The current Bangladeshi government is very much in harmony with the Congress-led Indian government. It will not be surprising to see similar directions coming from the Bangladeshi government soon. There are indeed websites and Facebook pages that are not generous to the "sensitivities" of the Bangladeshi government. The government may also find issues with social media posts that are not "sensitive to", or even "blasphemous" towards the "legacies" that they care. In the recent past, we have already witnessed various "situations" involving electronic and print media personnel vs. authorities in Bangladesh.

So far the only hope that the freedom loving participants of the social media have is that the companies like Google, Twitter or Facebook are global companies. Their sites are heavily used by users around the world. These companies simply cannot monitor government mandated "sensitivities" and "norms" of all the countries in the world. For their part, these companies have policies of removing content that, among other things, violate copyrights, incite violence or hatred, or distribute nudity. Apart from these acts of violation, most other text or video posting is allowed. This does not, however, mean that we can stay happy thinking that these companies will simply not "co-operate" with any additional government "guidance".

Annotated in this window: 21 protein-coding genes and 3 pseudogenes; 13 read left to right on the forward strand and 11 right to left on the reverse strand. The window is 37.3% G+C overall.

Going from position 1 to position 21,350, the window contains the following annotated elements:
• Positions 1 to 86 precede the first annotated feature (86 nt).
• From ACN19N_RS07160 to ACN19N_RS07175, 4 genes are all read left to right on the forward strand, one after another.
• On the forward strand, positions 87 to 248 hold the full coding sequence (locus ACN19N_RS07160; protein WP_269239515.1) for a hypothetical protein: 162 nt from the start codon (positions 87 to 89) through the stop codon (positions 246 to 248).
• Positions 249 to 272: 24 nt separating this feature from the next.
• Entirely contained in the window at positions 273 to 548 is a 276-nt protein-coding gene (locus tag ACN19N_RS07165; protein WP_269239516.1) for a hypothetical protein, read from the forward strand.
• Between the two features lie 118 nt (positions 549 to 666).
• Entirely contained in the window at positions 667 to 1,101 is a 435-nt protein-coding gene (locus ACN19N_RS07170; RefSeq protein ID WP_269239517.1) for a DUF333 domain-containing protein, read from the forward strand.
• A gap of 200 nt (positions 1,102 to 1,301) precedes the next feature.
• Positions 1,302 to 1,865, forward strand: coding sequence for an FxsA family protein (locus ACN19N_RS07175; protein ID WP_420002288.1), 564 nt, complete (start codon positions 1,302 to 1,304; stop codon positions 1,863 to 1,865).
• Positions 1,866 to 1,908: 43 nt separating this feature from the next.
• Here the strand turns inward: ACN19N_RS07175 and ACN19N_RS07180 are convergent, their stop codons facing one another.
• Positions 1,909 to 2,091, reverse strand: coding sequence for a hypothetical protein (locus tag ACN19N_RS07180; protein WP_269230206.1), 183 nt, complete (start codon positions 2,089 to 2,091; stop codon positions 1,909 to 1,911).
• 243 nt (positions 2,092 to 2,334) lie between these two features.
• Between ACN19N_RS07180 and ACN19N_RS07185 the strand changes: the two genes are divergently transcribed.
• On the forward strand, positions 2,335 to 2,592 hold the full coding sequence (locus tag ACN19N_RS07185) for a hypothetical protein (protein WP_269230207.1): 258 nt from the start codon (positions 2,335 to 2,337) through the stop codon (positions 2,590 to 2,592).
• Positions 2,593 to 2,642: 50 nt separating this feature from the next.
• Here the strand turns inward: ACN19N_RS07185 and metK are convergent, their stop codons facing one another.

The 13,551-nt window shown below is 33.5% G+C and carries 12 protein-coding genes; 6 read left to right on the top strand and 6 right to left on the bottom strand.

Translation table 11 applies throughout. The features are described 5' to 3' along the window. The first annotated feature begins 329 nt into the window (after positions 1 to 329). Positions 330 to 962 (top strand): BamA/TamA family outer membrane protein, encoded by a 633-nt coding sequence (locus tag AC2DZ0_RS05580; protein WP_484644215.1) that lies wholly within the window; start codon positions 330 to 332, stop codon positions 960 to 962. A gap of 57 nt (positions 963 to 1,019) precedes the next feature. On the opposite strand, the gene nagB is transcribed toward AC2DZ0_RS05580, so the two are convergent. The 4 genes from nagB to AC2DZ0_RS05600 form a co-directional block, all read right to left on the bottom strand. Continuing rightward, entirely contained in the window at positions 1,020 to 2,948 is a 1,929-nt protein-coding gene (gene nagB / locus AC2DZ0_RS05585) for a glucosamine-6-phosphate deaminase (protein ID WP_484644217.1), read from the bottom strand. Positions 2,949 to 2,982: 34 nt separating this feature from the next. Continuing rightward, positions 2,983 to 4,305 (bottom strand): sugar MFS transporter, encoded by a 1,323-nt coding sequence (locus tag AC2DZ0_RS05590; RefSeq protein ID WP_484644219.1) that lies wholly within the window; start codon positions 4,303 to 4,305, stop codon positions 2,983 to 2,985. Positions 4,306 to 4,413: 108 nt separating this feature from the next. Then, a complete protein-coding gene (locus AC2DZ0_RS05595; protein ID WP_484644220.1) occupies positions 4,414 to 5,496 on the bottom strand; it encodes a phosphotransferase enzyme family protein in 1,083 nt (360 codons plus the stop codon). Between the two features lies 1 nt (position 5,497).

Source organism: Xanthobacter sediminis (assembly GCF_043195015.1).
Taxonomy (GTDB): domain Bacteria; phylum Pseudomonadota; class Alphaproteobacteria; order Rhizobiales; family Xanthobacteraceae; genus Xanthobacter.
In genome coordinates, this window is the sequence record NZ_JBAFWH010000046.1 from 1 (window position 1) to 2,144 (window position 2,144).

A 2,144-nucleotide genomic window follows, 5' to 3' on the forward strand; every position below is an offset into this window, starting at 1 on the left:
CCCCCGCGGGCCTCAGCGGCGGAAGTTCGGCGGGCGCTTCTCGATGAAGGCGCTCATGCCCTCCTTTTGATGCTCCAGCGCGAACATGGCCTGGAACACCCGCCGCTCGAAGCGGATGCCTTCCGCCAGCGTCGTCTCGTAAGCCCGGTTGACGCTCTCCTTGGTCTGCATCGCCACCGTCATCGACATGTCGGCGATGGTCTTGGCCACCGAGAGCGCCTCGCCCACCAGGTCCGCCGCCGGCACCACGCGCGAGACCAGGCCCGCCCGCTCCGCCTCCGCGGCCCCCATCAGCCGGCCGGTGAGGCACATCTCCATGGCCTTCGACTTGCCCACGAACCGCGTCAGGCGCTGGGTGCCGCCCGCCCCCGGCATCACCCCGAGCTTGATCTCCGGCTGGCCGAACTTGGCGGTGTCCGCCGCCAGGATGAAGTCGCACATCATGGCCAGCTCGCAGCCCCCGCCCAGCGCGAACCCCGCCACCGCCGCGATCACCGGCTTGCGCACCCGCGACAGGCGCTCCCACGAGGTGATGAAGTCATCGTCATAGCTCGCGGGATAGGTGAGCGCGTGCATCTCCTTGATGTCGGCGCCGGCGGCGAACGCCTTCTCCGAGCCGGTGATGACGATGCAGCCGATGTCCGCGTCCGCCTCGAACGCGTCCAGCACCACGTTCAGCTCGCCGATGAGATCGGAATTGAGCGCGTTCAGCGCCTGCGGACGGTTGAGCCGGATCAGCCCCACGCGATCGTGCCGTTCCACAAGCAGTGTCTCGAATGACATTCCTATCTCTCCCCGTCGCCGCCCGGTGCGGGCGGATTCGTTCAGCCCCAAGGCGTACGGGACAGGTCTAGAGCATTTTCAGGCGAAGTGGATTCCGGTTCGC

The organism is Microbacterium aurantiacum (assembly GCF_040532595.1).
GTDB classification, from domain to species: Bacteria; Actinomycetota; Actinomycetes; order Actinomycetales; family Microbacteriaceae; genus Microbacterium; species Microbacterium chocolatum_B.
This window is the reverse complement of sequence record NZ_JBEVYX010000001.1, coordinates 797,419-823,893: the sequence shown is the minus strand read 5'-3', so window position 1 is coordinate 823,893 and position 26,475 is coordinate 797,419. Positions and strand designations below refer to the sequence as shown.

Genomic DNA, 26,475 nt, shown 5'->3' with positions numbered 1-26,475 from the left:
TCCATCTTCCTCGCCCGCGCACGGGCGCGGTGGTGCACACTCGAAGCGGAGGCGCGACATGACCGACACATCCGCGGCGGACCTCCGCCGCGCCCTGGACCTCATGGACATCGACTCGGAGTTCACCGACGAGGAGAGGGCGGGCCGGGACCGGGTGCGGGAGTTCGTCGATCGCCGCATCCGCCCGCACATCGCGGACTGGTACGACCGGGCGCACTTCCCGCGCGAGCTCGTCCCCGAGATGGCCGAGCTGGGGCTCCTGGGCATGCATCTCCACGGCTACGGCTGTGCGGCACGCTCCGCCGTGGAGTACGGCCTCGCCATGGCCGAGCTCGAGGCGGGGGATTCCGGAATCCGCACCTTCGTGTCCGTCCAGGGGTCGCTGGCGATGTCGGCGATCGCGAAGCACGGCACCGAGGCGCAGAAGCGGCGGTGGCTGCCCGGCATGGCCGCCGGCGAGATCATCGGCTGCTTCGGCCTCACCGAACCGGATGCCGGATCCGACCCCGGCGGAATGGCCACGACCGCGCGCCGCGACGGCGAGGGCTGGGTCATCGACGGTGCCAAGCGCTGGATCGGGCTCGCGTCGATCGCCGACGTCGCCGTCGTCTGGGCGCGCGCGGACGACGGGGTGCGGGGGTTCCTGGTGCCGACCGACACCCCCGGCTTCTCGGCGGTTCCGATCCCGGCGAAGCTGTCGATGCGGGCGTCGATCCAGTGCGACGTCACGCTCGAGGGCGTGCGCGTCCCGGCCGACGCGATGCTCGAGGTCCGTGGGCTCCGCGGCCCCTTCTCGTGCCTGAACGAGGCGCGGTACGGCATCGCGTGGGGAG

Recently there are instances where these companies have started to "comply" with government requests for access to "private communications" among users in the social media. For example, "Research in Motion" (RIM), the manufacturer of Blackberry devices, have agreed to provide access to its instant messaging service to government agencies in various countries including India. Requests for user IP addresses and other geographic tracking requests by government agencies are common to these companies these days. Many of these requests are entertained. This means content producers can hardly expect "privacy" from the government authorities in the social media in future.

We need to remember that the social media companies are money making machines. They do not want to lose access to populous markets like India. Billions of marketing dollars are sitting there. Only by staying somewhat in compliance with the "sensitivities" of the local governments, these companies can maximise their profits in these markets.

For many of these companies, humans are simply "markets" first, "people" later. We can only pray that the human participants of the social media can survive stronger and longer than the companies, governments, and the markets combined.

Shafquat Rabbee is a freelance contributor from New York, USA.

Toufique Imrose Khalidi
Editor-in-Chief and Publisher